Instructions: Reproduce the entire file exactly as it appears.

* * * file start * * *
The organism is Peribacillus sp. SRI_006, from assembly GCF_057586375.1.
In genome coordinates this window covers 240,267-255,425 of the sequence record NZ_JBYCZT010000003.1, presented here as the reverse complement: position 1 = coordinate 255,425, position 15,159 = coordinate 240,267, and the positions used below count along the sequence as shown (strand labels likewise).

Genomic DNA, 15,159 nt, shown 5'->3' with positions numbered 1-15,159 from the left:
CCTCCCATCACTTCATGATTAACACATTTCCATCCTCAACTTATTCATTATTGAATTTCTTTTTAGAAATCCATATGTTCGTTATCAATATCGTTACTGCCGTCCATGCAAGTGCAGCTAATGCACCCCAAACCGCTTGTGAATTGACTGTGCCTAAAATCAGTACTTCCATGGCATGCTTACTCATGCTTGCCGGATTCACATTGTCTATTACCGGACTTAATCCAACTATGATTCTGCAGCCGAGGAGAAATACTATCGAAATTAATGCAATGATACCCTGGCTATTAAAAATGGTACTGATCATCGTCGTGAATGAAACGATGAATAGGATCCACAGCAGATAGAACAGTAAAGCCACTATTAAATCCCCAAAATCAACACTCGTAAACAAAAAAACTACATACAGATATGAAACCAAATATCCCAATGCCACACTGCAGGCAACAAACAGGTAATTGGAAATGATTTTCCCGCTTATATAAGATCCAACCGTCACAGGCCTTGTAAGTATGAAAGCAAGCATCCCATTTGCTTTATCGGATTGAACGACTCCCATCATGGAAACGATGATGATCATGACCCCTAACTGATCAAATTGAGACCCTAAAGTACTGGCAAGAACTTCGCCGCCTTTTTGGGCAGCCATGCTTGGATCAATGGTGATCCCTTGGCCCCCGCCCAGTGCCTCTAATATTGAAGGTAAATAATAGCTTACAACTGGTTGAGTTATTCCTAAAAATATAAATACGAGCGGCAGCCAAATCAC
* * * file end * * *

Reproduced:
The organism is Peribacillus sp. SRI_006, from assembly GCF_057586375.1.
In genome coordinates this window covers 240,267-255,425 of the sequence record NZ_JBYCZT010000003.1, presented here as the reverse complement: position 1 = coordinate 255,425, position 15,159 = coordinate 240,267, and the positions used below count along the sequence as shown (strand labels likewise).

Genomic DNA, 15,159 nt, shown 5'->3' with positions numbered 1-15,159 from the left:
CCTCCCATCACTTCATGATTAACACATTTCCATCCTCAACTTATTCATTATTGAATTTCTTTTTAGAAATCCATATGTTCGTTATCAATATCGTTACTGCCGTCCATGCAAGTGCAGCTAATGCACCCCAAACCGCTTGTGAATTGACTGTGCCTAAAATCAGTACTTCCATGGCATGCTTACTCATGCTTGCCGGATTCACATTGTCTATTACCGGACTTAATCCAACTATGATTCTGCAGCCGAGGAGAAATACTATCGAAATTAATGCAATGATACCCTGGCTATTAAAAATGGTACTGATCATCGTCGTGAATGAAACGATGAATAGGATCCACAGCAGATAGAACAGTAAAGCCACTATTAAATCCCCAAAATCAACACTCGTAAACAAAAAAACTACATACAGATATGAAACCAAATATCCCAATGCCACACTGCAGGCAACAAACAGGTAATTGGAAATGATTTTCCCGCTTATATAAGATCCAACCGTCACAGGCCTTGTAAGTATGAAAGCAAGCATCCCATTTGCTTTATCGGATTGAACGACTCCCATCATGGAAACGATGATGATCATGACCCCTAACTGATCAAATTGAGACCCTAAAGTACTGGCAAGAACTTCGCCGCCTTTTTGGGCAGCCATGCTTGGATCAATGGTGATCCCTTGGCCCCCGCCCAGTGCCTCTAATATTGAAGGTAAATAATAGCTTACAACTGGTTGAGTTATTCCTAAAAATATAAATACGAGCGGCAGCCAAATCAC